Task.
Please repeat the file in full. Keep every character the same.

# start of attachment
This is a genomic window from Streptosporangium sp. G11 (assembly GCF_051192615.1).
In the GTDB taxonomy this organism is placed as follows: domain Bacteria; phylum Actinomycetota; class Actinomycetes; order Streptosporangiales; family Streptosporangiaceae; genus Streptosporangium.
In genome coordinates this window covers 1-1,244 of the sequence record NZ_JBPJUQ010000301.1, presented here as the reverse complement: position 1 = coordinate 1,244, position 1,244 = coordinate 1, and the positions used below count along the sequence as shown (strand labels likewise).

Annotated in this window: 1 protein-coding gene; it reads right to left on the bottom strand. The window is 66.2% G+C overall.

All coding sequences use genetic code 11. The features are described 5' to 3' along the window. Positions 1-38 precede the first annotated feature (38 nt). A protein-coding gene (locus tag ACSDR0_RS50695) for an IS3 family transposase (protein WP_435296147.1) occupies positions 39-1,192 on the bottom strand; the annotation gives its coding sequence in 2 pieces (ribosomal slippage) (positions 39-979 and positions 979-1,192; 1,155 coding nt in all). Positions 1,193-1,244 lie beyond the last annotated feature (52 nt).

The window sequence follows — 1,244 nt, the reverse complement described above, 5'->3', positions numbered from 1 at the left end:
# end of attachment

This is a genomic window from Streptosporangium sp. G11 (assembly GCF_051192615.1).
In the GTDB taxonomy this organism is placed as follows: domain Bacteria; phylum Actinomycetota; class Actinomycetes; order Streptosporangiales; family Streptosporangiaceae; genus Streptosporangium.
In genome coordinates this window covers 1-1,244 of the sequence record NZ_JBPJUQ010000301.1, presented here as the reverse complement: position 1 = coordinate 1,244, position 1,244 = coordinate 1, and the positions used below count along the sequence as shown (strand labels likewise).

Annotated in this window: 1 protein-coding gene; it reads right to left on the bottom strand. The window is 66.2% G+C overall.

All coding sequences use genetic code 11. The features are described 5' to 3' along the window. Positions 1-38 precede the first annotated feature (38 nt). A protein-coding gene (locus tag ACSDR0_RS50695) for an IS3 family transposase (protein WP_435296147.1) occupies positions 39-1,192 on the bottom strand; the annotation gives its coding sequence in 2 pieces (ribosomal slippage) (positions 39-979 and positions 979-1,192; 1,155 coding nt in all). Positions 1,193-1,244 lie beyond the last annotated feature (52 nt).

The window sequence follows — 1,244 nt, the reverse complement described above, 5'->3', positions numbered from 1 at the left end: